Saving the Sierra Nevada’s Yellow-Legged Frog

Earthjustice litigation led to federal protections for a severely endangered frog in California’s Sierra Nevada mountains.

Case Overview

California’s high Sierra mountains certainly appear wild and pristine, but a closer look reveals dramatic shifts due to human encroachment and resulting impacts on the region’s watersheds.

The yellow-legged frog is one such harbinger of change. The mountain yellow-legged frog was historically the most abundant frog in the Sierra Nevada, distributed widely in high elevation lakes and streams from Plumas to Tulare Counties. But some surveys have found that the species has disappeared from 70 to 90 percent of its former habitat.

Earthjustice sued the U.S. Fish and Wildlife Service to force the agency to pay attention to this precipitous decline. Fortunately, the agency found that the yellow-legged frog indeed warrants protections as an endangered species. Unfortunately, the agency said it was too busy with other projects to act on its own findings.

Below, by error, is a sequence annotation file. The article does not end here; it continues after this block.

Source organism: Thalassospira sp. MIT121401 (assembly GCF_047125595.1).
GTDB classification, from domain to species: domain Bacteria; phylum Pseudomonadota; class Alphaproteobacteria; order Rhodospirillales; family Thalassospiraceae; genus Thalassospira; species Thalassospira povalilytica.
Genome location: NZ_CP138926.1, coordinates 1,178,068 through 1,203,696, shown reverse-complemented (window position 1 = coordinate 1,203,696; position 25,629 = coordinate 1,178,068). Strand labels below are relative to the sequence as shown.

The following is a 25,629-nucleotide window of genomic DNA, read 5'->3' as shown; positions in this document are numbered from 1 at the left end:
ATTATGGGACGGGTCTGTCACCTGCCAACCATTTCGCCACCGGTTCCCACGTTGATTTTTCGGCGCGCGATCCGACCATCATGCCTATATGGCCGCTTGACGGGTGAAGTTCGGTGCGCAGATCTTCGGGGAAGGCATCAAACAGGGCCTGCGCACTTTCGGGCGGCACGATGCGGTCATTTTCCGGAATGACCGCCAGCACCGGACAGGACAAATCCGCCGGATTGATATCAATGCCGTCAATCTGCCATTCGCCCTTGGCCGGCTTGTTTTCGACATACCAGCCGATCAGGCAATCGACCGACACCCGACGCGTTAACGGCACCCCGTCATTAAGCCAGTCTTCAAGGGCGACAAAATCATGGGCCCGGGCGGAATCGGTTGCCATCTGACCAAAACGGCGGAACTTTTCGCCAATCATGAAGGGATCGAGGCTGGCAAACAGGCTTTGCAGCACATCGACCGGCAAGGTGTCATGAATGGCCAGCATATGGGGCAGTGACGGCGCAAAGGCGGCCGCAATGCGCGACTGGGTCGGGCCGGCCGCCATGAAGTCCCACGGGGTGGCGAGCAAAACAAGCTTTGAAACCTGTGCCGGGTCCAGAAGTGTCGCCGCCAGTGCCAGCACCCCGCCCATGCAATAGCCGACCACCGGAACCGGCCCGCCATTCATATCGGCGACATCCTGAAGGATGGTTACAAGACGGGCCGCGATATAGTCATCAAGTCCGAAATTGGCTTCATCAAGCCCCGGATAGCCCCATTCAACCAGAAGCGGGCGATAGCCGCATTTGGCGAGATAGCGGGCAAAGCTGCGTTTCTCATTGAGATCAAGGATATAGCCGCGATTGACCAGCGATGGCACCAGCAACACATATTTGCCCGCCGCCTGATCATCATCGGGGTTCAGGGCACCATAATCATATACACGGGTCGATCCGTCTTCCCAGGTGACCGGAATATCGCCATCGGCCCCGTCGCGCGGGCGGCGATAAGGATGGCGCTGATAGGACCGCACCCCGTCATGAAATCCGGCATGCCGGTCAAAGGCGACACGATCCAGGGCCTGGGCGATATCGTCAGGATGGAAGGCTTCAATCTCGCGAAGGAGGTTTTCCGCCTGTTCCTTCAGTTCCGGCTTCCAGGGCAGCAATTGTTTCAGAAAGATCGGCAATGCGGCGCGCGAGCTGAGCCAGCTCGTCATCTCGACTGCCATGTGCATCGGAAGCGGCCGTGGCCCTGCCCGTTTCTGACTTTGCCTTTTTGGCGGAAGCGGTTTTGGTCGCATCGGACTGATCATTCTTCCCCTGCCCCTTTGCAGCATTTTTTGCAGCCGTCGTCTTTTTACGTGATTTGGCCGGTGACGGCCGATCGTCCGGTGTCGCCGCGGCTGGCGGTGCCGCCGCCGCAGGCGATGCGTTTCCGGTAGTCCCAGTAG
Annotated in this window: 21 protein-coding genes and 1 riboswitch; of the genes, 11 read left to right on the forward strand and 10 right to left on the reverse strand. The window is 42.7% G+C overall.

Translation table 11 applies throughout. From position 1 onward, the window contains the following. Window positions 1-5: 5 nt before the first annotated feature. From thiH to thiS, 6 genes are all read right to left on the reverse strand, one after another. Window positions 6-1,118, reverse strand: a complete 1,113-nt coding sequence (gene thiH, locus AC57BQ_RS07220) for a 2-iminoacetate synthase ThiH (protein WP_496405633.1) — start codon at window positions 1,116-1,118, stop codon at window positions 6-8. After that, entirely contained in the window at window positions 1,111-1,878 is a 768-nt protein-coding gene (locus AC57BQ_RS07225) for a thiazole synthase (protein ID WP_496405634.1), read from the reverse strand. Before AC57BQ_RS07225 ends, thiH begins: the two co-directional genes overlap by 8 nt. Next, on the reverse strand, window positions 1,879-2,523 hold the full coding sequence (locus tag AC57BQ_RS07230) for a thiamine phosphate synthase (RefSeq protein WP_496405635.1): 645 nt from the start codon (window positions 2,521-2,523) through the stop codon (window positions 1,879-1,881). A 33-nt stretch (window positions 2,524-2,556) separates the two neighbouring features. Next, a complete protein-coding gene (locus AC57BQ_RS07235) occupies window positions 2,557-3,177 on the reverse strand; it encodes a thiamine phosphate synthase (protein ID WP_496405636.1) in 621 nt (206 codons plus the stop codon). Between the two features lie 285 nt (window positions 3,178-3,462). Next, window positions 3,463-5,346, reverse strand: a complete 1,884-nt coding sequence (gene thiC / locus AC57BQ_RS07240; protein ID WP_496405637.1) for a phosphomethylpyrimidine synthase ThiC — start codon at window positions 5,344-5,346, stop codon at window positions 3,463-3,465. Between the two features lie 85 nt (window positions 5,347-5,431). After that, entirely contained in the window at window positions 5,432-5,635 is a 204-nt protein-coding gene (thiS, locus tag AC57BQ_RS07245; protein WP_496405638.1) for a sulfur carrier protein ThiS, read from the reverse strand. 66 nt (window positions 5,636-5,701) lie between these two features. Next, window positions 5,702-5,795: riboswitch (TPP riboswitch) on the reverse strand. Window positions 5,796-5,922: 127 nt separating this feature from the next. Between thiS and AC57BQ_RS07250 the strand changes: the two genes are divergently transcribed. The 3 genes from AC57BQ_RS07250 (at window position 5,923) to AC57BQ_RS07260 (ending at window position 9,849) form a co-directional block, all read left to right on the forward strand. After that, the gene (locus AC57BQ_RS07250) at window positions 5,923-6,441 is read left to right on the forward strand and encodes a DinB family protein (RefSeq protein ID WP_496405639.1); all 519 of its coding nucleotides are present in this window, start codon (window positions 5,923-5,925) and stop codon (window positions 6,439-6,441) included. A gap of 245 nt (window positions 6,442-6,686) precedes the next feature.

Earthjustice again sued and a federal appeals court ordered the government to establish protections. In 2013, federal Endangered Species Act safeguards were issued, and the mountain yellow-legged frog is now a protected species.

Mountain yellow-legged frog.
The mountain yellow-legged frog has disappeared from 70 to 90 percent of its former habitat. (Adam Backlin / U.S. Geological Survey)

Case Updates

October 18, 2006 Press Release: Victory

Sierra Frog May Get Endangered Species Protections

Ninth Circuit tells Fish and Wildlife Service to rethink its decision

October 18, 2006 document

Mountan Yellow Legged Frog Remand Ninth Circuit

Ninth Circuit Decision Remanding "Warranted but Precluded" finding for MYLF back to USFWS

April 1, 2003 Press Release

Lawsuit Filed to Protect Vanishing Sierra Amphibian

Groups claim species relegation to "bureaucratic purgatory" is illegal